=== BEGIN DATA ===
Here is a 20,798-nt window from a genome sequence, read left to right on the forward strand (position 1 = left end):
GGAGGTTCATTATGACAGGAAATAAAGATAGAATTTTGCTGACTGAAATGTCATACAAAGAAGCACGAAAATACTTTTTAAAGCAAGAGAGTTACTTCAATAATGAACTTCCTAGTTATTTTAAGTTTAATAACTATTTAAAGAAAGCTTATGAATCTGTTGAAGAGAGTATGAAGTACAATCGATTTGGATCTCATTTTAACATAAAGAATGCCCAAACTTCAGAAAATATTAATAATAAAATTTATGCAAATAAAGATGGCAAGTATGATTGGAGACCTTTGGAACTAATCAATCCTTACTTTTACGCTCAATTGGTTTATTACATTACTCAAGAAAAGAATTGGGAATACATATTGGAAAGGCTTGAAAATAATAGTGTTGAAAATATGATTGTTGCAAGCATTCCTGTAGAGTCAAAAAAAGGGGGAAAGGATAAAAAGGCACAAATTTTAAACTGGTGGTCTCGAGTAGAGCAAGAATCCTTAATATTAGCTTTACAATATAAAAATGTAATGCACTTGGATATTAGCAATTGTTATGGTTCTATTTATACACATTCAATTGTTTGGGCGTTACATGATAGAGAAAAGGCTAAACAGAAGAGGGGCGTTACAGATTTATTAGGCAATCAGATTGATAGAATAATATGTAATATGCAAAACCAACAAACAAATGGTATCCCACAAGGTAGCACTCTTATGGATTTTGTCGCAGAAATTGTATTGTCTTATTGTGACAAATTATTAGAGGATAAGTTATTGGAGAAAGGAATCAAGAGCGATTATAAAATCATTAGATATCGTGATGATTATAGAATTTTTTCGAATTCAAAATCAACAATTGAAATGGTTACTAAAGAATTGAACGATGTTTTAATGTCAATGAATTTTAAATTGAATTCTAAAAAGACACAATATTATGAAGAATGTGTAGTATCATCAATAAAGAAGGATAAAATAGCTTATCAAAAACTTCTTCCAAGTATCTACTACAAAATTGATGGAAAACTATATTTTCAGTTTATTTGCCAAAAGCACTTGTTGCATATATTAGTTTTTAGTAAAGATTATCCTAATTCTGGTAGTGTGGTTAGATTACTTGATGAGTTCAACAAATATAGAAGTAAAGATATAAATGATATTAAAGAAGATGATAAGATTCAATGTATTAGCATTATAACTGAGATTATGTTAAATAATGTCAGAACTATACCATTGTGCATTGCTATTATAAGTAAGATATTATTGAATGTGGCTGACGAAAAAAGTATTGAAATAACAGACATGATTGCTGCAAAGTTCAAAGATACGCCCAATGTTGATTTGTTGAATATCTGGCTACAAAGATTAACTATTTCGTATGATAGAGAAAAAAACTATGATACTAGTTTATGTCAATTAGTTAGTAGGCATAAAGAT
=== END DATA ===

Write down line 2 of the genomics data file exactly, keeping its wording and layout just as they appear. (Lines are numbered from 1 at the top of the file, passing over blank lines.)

GGAGGTTCATTATGACAGGAAATAAAGATAGAATTTTGCTGACTGAAATGTCATACAAAGAAGCACGAAAATACTTTTTAAAGCAAGAGAGTTACTTCAATAATGAACTTCCTAGTTATTTTAAGTTTAATAACTATTTAAAGAAAGCTTATGAATCTGTTGAAGAGAGTATGAAGTACAATCGATTTGGATCTCATTTTAACATAAAGAATGCCCAAACTTCAGAAAATATTAATAATAAAATTTATGCAAATAAAGATGGCAAGTATGATTGGAGACCTTTGGAACTAATCAATCCTTACTTTTACGCTCAATTGGTTTATTACATTACTCAAGAAAAGAATTGGGAATACATATTGGAAAGGCTTGAAAATAATAGTGTTGAAAATATGATTGTTGCAAGCATTCCTGTAGAGTCAAAAAAAGGGGGAAAGGATAAAAAGGCACAAATTTTAAACTGGTGGTCTCGAGTAGAGCAAGAATCCTTAATATTAGCTTTACAATATAAAAATGTAATGCACTTGGATATTAGCAATTGTTATGGTTCTATTTATACACATTCAATTGTTTGGGCGTTACATGATAGAGAAAAGGCTAAACAGAAGAGGGGCGTTACAGATTTATTAGGCAATCAGATTGATAGAATAATATGTAATATGCAAAACCAACAAACAAATGGTATCCCACAAGGTAGCACTCTTATGGATTTTGTCGCAGAAATTGTATTGTCTTATTGTGACAAATTATTAGAGGATAAGTTATTGGAGAAAGGAATCAAGAGCGATTATAAAATCATTAGATATCGTGATGATTATAGAATTTTTTCGAATTCAAAATCAACAATTGAAATGGTTACTAAAGAATTGAACGATGTTTTAATGTCAATGAATTTTAAATTGAATTCTAAAAAGACACAATATTATGAAGAATGTGTAGTATCATCAATAAAGAAGGATAAAATAGCTTATCAAAAACTTCTTCCAAGTATCTACTACAAAATTGATGGAAAACTATATTTTCAGTTTATTTGCCAAAAGCACTTGTTGCATATATTAGTTTTTAGTAAAGATTATCCTAATTCTGGTAGTGTGGTTAGATTACTTGATGAGTTCAACAAATATAGAAGTAAAGATATAAATGATATTAAAGAAGATGATAAGATTCAATGTATTAGCATTATAACTGAGATTATGTTAAATAATGTCAGAACTATACCATTGTGCATTGCTATTATAAGTAAGATATTATTGAATGTGGCTGACGAAAAAAGTATTGAAATAACAGACATGATTGCTGCAAAGTTCAAAGATACGCCCAATGTTGATTTGTTGAATATCTGGCTACAAAGATTAACTATTTCGTATGATAGAGAAAAAAACTATGATACTAGTTTATGTCAATTAGTTAGTAGGCATAAAGAT